GERD and Sleep
GERD, also known as acid reflux, is an acronym that stands for Gastroesophageal Reflux Disease. It is a chronic illness that affects 5-7% of the world population and is associated with serious medical complications if untreated. GERD is the 3rd most common gastrointestinal disorder. Most patients with GERD also experience night-time heartburn, which is more bothersome. Studies indicate that those who experience night-time heartburn are more likely to report having symptoms of poor sleep such as Insomnia, Sleep Apnoea, daytime sleepiness and Restless Legs Syndrome than those who don’t have night-time heartburn.
GERD is described as a backflow of acid from the stomach into the oesophagus. Most patients with GERD experience an increase in the severity of symptoms (usually heartburn or coughing and choking) while sleeping or attempting to sleep. If the acid backs up as far as the throat and larynx, the sleeper will wake up coughing and choking. If the acid only backs up as far as the oesophagus the symptom is usually experienced as heartburn.
Most people refer to GERD as heartburn, although you can have it without heartburn. Sometimes GERD can cause serious complications including inflammation of the oesophagus from stomach acid that causes bleeding or ulcers. Studies have shown that asthma, chronic cough, and pulmonary fibrosis may be aggravated by GERD.
GERD is common and may be frequently overlooked in children. It can cause repeated vomiting, coughing, and other respiratory problems. Talk to your child’s doctor if the problem occurs regularly and causes discomfort.
No one knows why people get GERD but factors that may contribute to it include:
Also, certain foods can be associated with reflux events, including:
GERD affects people of all ages and tends to run in families.
The most frequently reported symptoms of GERD are:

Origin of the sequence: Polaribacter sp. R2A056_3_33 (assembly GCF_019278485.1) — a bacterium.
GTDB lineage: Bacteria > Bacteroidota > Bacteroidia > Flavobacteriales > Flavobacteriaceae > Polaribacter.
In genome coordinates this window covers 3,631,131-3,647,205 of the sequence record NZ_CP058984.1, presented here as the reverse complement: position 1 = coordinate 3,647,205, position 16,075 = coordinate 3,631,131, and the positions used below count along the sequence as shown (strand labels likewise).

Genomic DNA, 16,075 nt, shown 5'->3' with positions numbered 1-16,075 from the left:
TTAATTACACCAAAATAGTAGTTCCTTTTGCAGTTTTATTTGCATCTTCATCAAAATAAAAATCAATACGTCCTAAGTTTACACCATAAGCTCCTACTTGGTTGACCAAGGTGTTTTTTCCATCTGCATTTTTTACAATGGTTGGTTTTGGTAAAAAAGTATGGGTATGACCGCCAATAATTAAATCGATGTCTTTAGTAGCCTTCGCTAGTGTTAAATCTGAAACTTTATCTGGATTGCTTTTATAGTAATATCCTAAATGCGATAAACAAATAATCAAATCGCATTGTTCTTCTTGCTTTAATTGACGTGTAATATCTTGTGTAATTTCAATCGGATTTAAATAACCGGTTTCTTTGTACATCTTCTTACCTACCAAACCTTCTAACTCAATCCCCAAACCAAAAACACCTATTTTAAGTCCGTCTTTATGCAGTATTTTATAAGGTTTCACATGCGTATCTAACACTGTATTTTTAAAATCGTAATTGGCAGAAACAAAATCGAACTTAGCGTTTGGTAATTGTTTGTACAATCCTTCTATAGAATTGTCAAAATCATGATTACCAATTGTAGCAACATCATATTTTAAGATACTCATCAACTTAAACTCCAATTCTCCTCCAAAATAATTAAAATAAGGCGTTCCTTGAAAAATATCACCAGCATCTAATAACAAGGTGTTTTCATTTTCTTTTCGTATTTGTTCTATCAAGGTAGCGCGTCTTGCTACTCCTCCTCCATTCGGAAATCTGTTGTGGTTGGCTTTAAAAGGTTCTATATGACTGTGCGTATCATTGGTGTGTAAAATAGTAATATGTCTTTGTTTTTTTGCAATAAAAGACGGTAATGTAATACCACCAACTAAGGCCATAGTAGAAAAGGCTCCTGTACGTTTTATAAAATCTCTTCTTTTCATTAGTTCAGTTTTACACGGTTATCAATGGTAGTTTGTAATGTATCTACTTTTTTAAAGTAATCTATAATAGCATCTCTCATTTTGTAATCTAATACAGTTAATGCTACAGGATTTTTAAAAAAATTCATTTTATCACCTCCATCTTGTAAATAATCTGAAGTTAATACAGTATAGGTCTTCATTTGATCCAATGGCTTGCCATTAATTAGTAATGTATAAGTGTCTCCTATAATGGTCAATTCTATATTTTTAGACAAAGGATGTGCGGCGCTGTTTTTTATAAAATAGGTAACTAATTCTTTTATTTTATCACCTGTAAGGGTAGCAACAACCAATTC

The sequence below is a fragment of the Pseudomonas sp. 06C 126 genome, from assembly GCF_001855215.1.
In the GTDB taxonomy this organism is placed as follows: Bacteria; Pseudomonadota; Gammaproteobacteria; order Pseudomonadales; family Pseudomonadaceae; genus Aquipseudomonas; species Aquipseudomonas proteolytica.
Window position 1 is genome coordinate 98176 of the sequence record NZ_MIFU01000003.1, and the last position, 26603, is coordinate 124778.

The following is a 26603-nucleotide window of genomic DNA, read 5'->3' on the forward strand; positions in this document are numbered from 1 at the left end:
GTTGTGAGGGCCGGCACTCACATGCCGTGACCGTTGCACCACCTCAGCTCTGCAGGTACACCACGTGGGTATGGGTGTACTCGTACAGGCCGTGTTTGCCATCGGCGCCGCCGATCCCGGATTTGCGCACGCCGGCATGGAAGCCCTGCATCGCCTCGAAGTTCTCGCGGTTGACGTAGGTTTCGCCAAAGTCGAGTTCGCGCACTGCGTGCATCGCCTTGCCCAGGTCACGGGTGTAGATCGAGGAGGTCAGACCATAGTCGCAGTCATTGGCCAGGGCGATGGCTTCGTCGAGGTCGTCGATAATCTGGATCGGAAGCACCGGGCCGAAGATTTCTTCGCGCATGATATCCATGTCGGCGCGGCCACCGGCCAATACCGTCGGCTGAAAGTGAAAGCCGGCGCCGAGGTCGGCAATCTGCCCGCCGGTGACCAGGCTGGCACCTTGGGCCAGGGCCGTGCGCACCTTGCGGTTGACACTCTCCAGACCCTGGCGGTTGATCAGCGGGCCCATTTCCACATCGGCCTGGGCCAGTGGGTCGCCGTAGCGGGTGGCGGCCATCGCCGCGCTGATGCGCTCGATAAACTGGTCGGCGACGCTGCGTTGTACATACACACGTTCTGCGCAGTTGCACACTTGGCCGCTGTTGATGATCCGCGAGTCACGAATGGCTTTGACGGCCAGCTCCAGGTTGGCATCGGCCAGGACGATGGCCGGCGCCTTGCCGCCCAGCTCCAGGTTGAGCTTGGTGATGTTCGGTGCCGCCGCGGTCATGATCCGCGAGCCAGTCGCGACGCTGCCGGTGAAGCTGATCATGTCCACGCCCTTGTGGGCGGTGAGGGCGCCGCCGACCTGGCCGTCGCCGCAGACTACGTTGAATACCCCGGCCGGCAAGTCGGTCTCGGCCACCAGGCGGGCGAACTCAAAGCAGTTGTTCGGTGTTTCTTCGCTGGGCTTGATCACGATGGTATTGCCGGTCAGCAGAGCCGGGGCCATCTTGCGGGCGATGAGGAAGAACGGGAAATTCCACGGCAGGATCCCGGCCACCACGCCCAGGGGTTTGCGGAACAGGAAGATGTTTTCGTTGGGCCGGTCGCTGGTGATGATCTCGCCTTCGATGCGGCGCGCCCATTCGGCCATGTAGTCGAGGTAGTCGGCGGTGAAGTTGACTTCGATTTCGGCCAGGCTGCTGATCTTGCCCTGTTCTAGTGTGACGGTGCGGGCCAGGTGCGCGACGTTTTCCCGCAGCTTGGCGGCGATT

Some patients with GERD experience no symptoms at all. Because of the wide range of symptoms associated with GERD and the need to distinguish it from heart-related problems, the number of medical visits and tests needed to diagnose or rule out the disease tends to be quite high.
GERD is a recurrent and chronic disease that does not resolve itself. If you are diagnosed with GERD, there are several methods of treatment which your doctor will discuss with you including behavioural modifications, medications, surgery, or a combination of methods. Over-the-counter medications may provide temporary relief but will not prevent symptoms from recurring.
The lifestyle changes you can make to minimize GERD include avoiding fats, onions, chocolate and alcohol. Losing weight may also help alleviate GERD symptoms.
Because of the association between GERD and sleep apnoea, people with night-time GERD symptoms should be screened for sleep apnoea.
These lifestyle modifications should help minimize reflux:
DISCLAIMER: While every effort is made to ensure medical accuracy, this paper should not be used to diagnose or treat a sleep disorder. In all cases the advice of a properly qualified medical practitioner should be sought.
The Sleep Disorder Support Foundation and/or The Irish Sleep Apnoea Trust, its officers or committee members cannot be held liable for any errors.